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Myanmar > Pictures and travelogues > Kalaga, puppets, and lacquerware in Myanmar

Handicrafts in Myanmar: pictures from kalaga (traditional embroidered tapestry), puppets, and lacquerware.

Kalaga (traditional embroidered tapestry) in Mandalay, Myanmar
Kalaga (traditional embroidered tapestry) in Mandalay, Myanmar. Representation of Keinari and Keinara,the eternal lovers.

Handicrafts from Mandalay (Upper Burma) include, among others, goldbeating (production of gold leaves), puppet manufacture, and kalaga tapestry. Kalaga is the traditional embroidered tapestries from Myanmar. Many people think wrongly that kalagas are made in Thailand. This art form comes actually from the Mandalay region. It dates back to the 18th century.

A kalaga is a colorful fabric, embroidered with metallic and plain threads and adorned with metal sequins, beads and glass stones. Kalagas usually depict stories from the Jataka (the previous lives of the Buddha) or the Ramayana (hindu epic journey of King Rama). There are only a dozen kalaga workshops in Mandalay.

Puppets from Mandalay, Myanmar
Puppets from Mandalay, Myanmar.

Puppetry (youq-the-pwe) is part of the Burmese culture. The puppets are large and can reach one meter in height. The advent of cinema in the 20th century brought puppet shows in the background. Currently, puppet shows in Myanmar, e.g. in the Karaweik in Yangon, are mainly intended for tourists. The Burmese puppets are made mostly in the workshops of Mandalay.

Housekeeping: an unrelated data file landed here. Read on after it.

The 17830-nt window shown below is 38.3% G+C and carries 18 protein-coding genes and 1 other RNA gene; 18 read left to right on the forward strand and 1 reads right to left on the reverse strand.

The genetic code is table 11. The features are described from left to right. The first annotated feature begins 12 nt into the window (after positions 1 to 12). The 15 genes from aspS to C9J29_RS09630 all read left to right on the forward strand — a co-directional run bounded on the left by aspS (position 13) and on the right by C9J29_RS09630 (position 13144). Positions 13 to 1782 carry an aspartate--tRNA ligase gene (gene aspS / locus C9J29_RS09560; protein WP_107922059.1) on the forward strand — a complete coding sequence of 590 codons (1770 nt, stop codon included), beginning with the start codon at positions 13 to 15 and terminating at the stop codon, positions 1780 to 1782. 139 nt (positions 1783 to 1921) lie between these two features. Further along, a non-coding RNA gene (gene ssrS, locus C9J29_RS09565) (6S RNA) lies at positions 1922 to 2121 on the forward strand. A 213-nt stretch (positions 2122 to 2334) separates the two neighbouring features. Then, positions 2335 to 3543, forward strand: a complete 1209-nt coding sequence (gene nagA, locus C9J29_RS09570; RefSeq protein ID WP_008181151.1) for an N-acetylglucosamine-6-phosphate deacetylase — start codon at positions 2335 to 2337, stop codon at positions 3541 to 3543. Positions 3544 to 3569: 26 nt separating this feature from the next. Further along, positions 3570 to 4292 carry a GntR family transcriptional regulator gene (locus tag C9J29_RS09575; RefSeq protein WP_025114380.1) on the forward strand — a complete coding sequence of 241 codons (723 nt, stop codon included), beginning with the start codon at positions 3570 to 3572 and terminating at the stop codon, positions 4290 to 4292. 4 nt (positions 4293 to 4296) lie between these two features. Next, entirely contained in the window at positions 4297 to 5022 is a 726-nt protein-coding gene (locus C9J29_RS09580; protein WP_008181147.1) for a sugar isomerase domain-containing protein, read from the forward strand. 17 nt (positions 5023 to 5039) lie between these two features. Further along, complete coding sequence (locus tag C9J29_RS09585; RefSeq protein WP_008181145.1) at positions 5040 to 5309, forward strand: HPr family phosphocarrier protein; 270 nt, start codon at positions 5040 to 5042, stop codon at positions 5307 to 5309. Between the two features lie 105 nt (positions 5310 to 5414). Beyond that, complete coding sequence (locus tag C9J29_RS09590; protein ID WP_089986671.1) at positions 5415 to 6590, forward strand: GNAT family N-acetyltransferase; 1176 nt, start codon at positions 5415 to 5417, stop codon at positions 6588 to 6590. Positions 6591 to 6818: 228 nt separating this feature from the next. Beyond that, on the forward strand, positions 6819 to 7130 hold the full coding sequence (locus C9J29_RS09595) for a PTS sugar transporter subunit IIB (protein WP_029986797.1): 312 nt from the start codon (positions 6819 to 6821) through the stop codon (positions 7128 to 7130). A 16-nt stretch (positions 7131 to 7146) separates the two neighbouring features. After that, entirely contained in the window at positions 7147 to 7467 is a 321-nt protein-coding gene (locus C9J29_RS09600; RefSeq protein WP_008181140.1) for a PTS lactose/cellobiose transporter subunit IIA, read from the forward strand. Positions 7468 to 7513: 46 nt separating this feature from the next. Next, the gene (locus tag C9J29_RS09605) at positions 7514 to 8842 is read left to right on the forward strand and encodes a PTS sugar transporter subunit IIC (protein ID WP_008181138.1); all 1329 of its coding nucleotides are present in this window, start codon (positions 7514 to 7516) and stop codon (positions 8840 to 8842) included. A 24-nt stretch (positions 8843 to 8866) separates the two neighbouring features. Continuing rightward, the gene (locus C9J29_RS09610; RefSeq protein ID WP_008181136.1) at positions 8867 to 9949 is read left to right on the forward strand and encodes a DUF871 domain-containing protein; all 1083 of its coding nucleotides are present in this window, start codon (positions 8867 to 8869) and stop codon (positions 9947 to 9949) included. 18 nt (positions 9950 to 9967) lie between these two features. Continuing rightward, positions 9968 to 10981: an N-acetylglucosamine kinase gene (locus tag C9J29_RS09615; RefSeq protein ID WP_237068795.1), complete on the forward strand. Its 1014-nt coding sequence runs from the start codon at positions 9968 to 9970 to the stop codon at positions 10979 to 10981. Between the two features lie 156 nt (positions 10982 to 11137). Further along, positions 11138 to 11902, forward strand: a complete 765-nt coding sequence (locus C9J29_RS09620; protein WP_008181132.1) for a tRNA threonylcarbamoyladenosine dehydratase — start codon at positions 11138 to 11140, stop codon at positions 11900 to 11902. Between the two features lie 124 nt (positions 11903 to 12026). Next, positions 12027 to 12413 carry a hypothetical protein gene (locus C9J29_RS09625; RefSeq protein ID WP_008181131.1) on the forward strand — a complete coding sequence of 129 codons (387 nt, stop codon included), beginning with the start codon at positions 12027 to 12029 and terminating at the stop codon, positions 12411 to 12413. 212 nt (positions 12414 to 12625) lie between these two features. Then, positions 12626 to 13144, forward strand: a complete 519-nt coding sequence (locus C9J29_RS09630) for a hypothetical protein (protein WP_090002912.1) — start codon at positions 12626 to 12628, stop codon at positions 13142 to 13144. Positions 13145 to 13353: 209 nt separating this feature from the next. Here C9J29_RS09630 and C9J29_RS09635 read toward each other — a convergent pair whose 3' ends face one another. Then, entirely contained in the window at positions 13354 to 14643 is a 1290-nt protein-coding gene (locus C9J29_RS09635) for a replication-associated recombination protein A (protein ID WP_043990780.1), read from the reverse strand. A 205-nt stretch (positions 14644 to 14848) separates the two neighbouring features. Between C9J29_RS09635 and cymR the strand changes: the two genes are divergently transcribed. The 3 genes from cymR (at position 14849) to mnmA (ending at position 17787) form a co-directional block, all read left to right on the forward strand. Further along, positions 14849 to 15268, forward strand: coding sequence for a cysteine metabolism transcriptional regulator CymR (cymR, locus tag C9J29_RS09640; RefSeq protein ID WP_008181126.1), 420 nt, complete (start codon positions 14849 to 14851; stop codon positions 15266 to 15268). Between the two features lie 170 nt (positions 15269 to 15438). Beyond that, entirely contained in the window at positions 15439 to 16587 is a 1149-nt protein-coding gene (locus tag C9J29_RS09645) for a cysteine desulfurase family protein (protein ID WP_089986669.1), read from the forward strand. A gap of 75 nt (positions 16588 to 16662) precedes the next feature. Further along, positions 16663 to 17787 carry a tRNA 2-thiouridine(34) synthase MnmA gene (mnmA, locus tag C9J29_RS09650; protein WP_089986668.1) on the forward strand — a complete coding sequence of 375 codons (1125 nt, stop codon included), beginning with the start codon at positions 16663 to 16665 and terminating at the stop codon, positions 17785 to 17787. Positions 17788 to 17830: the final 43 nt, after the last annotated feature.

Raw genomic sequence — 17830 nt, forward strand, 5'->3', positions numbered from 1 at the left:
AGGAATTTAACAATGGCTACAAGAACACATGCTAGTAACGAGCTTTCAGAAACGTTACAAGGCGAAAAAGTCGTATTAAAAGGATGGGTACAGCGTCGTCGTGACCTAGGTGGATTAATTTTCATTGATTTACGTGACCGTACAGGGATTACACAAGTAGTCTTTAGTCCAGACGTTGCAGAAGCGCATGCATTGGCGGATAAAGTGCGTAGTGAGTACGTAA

Lacquerware from Bagan, Myanmar
Lacquerware from Bagan (Mandalay region), Myanmar.

Manufacturing lacquerware ("Pan yun") is a process that takes a lot of time. The most beautiful of these items are genuine works of art. The art of lacquer is of Chinese origin. It dates from 3000 years. Burma has manufactured lacquerware since the 16th century.
The lacquer is the resin tapped from the tree Melanorrhoea usitata  (also known as Thitsi) that grows wild in the forests in the Northeast of Burma. It is beautiful bright and has strong adhesive qualities. When harvested, the resin is white but it quickly darkens as it dries.

Workshops specialized in Burmese lacquerware are mainly located in Bagan. The strong increase in the resin prices in recent decades as well as the use of plastic, porcelain or metal products instead of lacquerware, resulted in the closure of many workshops in Bagan. There are still three lacquer workshops in Bagan. They export worldwide. Competition in international markets comes mainly from Vietnam.


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Myanmar > Pictures and travelogues > Handicrafts in Myanmar

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Handicrafts in Myanmar: pictures from kalaga (traditional embroidered tapestry), puppets, and lacquerware. Comprehensive travel guide to Myanmar with 200 great pictures.